The foreign minister, Manouchehr Mottaki, told the student news agency ISNA that Iran would consider a simultaneous swap of its nuclear fuel for other uranium. But he told ISNA that, “definitely, Iran will not send its 3.5 percent enriched fuel out.”
Mr. Mottaki is the highest-ranking Iranian official to openly reject the deal, which was brokered by the United Nations nuclear agency, and would require Iran to export much of its low-enriched uranium abroad for processing. But it was unclear whether Mr. Mottaki’s comments reflected Iran’s official stance, or were simply more posturing from Iran, which has yet to give an unambiguous and official response to the nuclear deal.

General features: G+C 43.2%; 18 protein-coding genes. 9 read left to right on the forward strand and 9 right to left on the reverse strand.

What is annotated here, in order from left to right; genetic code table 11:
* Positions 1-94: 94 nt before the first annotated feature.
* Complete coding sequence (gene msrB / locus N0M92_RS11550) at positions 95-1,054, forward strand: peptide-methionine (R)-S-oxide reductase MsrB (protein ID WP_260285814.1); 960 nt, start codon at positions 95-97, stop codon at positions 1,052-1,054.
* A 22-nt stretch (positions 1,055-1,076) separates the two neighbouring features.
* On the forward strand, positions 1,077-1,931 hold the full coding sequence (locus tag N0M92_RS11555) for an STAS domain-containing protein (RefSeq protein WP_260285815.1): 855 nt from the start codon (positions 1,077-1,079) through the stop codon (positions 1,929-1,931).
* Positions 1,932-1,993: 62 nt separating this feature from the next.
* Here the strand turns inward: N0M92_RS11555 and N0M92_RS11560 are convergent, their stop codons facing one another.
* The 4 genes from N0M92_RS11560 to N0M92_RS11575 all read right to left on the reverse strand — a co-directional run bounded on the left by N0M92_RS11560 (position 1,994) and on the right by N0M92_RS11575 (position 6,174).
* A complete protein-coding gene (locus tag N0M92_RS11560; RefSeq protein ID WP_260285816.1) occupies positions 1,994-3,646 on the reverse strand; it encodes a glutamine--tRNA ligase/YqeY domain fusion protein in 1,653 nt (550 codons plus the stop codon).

Still, if his comments represent the views of Iran’s supreme leader, Ayatollah Ali Khamenei, they would essentially signal the death of the deal, which had been supported by the United States, Russia and many European governments, who suspect Iran is secretly developing nuclear weapons capability.